Work-related concussion surveillance.
Am J Ind Med 2015 Jan; 58(1):40-45
Background: The goal of this study was to use multiple state-based data sources (emergency department [ED] visits, hospital discharge [HD] data, and workers' compensation [WC] data) to estimate the 2011 work-related concussion injury rate in Kentucky. Methods: Deterministic data linkages between the 2011 WC data and ED/HD data were performed. Annual crude rates of work-related concussions per 100,000 employed civilians age 16 years or older were reported. Results: Using the three data sources, the 2011 work-related concussion crude rate was 31.8/100,000, higher for men (38.8/100,000) than for women (24.1/100,000). The use of WC data alone resulted in an estimated rate of only 11.7/100,000. ED data utilization alone resulted in a rate of 21.7/100,000. Conclusion: This study's primary recommendation is to use WC, ED, and HD data on a routine basis as part of multiple data source surveillance for work-related concussion injuries.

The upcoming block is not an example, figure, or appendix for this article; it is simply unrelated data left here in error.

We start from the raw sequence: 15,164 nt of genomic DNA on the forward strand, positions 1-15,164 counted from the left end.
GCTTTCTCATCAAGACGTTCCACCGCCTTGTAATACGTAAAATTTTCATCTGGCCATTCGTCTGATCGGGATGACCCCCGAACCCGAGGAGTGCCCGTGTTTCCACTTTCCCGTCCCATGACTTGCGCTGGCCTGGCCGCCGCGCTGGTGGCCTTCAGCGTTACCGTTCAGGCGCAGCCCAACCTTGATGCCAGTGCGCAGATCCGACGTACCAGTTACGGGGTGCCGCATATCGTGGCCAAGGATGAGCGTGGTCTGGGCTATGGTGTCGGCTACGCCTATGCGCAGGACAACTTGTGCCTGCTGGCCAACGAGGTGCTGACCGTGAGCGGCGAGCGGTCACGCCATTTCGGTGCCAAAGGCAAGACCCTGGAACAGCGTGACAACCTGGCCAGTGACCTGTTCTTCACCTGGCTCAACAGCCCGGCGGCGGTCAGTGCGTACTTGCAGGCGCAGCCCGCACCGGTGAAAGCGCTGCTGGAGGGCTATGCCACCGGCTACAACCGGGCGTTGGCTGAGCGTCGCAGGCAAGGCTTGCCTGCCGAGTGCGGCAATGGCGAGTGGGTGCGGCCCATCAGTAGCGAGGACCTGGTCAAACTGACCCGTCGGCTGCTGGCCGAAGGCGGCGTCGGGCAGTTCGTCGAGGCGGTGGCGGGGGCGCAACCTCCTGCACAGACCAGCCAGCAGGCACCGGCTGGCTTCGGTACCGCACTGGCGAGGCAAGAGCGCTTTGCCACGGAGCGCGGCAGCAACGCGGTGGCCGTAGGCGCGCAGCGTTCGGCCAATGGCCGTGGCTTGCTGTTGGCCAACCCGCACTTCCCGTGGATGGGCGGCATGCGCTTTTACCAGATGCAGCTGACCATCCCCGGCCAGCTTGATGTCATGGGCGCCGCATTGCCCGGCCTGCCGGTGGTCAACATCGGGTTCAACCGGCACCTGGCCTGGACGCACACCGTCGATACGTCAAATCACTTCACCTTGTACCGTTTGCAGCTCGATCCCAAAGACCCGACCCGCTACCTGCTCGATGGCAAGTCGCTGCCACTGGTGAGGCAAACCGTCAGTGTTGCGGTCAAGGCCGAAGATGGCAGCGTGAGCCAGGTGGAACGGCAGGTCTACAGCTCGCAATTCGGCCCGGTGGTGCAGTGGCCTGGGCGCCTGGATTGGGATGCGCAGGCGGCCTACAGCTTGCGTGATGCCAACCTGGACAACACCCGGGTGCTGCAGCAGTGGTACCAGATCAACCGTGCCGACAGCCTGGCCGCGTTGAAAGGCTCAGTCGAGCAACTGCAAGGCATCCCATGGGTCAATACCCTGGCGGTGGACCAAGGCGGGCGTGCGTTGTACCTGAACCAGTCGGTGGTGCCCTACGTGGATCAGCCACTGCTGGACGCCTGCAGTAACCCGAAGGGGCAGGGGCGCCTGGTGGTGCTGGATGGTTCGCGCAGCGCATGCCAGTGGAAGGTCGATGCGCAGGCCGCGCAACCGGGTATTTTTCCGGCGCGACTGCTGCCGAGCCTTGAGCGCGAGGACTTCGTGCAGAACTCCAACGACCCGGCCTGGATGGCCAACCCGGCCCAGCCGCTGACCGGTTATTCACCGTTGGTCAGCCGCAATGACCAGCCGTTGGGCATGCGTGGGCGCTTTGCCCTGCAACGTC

Epidemiology; Surveillance-programs; Emergency-care; Emergency-treatment; Injuries; Work-environment; Head-injuries; Men; Women; Workers; Worker-health; Brain-damage; Statistical-analysis;
Author Keywords: work-related; concussion; surveillance; multiple data sources; workers' compensation; emergency department visits; hospitalizations
Svetla Slavova, PhD, Kentucky Injury Prevention and Research Center, University of Kentucky, 333 Waller Ave, Suite 242, Lexington, KY 40504
American Journal of Industrial Medicine
University of Kentucky